Synopses & Reviews
In 1986 epidemiologist Dr. David Snowdon embarked on a revolutionary scientific study that would forever change the way we view aging and old age. Dubbed the "Nun Study" because it involves a unique population of 678 Catholic remains today at the forefront of some of the world's most significant research on aging. Why high linguistic ability in early life seems to protect against Alzheimer's
Aging With Grace
This remarkable book by one of the world's leading experts on Alzheimer's disease combines fascinating high-tech research on the brain with the heartfelt story of the aging nuns who are teaching scientists how we grow old- and how findings already helps scientists unlock the secrets to living a longer, healthier life
Yet Aging With Grace is more than a groundbreaking health and hard-science book. It is the story of an altar boy who grew up to be a scientist studying the effects of aging on nuns. It is the poignant and inspiring stories of the nuns themselves. Ranging in the age from 75 to 104, these remarkable women have allowed Dr. Snowdon access to t heir medical and personal records-and they agreed to donate their brains upon death.
In Aging With Grace, we accompany Dr. Snowdon on his loving visits to nuns like Sister Clarissa, who at the age of 90 drives around the convent in a motorized cart she calls her "Chevy" and knows as much about baseball as any die-hard fan a third her age. Then there is 104-year-old Sister Matthia, who until her death in 1998 knitted two pairs of mittens a day and prayed every evening for each of the four thousand students she taught over the years. These bright, articulate, and altruistic women have much to teach us about how faith, wisdom, and spirituality can influence the length and quality of our lives.
We also follow Dr. Snowdon into the lab as he and his colleague race to decode one of the most devastating disease known to humanity. We discover:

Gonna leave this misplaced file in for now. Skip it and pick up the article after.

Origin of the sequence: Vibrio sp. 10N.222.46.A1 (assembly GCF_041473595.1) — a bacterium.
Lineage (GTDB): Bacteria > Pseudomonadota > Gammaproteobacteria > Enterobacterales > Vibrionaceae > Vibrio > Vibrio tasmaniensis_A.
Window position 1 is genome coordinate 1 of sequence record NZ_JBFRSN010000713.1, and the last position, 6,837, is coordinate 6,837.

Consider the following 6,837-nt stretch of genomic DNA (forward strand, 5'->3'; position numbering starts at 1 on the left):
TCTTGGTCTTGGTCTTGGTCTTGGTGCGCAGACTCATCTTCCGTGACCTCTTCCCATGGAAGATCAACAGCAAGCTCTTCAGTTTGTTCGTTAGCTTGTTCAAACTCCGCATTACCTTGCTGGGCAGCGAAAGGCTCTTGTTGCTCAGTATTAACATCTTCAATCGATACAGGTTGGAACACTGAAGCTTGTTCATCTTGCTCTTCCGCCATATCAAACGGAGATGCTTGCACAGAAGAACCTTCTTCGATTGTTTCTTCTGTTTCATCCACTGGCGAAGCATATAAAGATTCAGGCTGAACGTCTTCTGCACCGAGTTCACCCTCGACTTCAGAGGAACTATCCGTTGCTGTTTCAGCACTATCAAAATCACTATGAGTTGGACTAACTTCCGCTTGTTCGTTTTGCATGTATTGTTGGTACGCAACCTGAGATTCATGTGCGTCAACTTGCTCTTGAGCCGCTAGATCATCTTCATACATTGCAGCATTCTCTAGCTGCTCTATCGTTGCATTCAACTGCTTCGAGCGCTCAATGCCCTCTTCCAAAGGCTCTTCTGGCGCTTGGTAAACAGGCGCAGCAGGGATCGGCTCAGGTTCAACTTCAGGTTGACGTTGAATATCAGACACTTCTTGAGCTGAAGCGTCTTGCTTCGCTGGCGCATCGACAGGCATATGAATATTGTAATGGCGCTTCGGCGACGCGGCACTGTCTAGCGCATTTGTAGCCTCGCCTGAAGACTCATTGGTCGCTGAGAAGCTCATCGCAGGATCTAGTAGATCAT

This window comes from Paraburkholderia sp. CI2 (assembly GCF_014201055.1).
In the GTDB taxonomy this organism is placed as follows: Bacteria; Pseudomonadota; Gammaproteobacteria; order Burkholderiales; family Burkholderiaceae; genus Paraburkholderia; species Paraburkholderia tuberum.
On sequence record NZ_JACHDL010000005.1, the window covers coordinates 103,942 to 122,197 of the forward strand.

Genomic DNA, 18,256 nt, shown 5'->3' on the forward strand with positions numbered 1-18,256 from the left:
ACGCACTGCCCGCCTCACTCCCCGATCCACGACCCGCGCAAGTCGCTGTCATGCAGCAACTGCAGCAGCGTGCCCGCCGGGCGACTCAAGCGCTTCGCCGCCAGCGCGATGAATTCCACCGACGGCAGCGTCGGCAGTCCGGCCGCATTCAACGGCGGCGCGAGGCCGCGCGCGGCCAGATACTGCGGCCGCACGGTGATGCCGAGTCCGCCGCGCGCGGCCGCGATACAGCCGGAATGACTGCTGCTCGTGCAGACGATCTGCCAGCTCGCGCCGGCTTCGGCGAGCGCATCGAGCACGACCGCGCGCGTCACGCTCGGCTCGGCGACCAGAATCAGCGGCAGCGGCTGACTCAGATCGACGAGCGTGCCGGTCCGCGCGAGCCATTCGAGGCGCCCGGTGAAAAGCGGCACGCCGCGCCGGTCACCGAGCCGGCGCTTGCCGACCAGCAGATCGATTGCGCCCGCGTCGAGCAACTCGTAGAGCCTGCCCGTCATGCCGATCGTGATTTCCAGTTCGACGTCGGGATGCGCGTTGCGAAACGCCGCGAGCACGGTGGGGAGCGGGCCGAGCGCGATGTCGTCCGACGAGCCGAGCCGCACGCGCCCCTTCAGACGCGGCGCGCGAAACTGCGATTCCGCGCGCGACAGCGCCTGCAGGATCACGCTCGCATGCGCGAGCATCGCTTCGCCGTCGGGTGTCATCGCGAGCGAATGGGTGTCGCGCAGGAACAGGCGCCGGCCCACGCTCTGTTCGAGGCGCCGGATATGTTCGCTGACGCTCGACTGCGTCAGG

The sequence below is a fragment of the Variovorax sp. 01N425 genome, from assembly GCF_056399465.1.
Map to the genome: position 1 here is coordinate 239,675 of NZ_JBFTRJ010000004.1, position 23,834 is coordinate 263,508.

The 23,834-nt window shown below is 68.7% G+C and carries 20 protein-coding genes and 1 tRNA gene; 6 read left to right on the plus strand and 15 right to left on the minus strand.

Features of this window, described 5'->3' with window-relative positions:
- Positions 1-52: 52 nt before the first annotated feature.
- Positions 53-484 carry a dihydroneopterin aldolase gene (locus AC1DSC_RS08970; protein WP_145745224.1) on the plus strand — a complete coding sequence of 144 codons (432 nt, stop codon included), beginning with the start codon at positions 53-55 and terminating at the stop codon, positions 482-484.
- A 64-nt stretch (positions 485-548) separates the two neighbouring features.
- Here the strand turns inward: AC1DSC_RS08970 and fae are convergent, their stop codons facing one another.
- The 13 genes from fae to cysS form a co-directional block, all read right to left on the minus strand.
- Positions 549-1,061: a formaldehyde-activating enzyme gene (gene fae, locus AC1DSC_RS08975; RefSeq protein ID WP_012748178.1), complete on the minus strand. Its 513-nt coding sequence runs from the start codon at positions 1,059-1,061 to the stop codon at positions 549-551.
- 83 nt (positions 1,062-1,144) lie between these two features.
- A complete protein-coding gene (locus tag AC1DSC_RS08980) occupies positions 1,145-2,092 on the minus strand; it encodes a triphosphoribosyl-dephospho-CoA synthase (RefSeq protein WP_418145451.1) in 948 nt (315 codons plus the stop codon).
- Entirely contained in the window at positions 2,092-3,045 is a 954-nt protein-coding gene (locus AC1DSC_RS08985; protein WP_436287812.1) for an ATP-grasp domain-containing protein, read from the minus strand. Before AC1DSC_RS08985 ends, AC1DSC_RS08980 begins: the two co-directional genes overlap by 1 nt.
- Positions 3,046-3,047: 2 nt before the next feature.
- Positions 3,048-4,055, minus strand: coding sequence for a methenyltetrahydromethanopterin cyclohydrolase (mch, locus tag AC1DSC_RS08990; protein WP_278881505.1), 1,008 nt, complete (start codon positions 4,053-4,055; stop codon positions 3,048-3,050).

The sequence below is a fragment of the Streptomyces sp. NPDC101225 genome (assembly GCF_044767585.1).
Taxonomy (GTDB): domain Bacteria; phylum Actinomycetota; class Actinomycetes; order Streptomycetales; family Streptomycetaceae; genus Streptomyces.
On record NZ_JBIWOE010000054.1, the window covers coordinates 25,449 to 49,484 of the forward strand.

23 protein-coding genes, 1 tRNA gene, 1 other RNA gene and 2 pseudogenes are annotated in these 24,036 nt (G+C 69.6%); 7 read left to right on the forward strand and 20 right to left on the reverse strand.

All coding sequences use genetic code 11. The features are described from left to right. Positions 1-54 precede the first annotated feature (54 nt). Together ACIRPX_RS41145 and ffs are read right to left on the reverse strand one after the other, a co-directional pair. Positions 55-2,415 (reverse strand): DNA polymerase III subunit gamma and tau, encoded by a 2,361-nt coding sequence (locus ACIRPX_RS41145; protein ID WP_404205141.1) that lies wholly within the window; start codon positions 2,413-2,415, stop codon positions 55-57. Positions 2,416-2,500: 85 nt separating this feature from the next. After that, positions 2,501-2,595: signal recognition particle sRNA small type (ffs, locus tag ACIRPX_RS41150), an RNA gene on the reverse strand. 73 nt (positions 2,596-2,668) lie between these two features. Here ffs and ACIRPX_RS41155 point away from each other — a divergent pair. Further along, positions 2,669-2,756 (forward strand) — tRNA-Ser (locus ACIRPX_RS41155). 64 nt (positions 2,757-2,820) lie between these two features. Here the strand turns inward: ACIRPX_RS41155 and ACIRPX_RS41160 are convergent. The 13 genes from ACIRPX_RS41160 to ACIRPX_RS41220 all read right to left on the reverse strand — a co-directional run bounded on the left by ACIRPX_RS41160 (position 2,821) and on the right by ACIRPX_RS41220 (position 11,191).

Which ordinary foods in the diet defend the brain against aging
Why preventing strokes and depression is key to avoiding dementia
Why it's never too late to start an exercise program
What role heredity plays, and how lifestyle can increase our chances for a mentally vital old age
How intangibles like community and faith help us age with grace
Both cutting-edge science and a personal prescription for hope. Aging With Grace shows how old age doesn't have to mean an inevitable slide into illness and disability; rather, it can be a time of promise and productivity, intellectual and spiritual vigor, and continuing freedom from disease.
About the Author
Dr. David Snowdon received his Ph.D. in epidemiology from the University of Minnesota and began the Nun study there in 1986. In 1990 he moved the Nun study to the Sanders-Brown Center on Aging at the University of Kentucky, where he also teaches in the Department of Preventive Medicine and Environmental Health and in the gerontology doctoral program. One of the world's leading experts on Alzheimer's disease, he has presented his findings at leading scientific conferences in North America and Europe, and has been presented his finding in such major medical journals as The Journal of the American Medical Association and The Journal of Gerontology.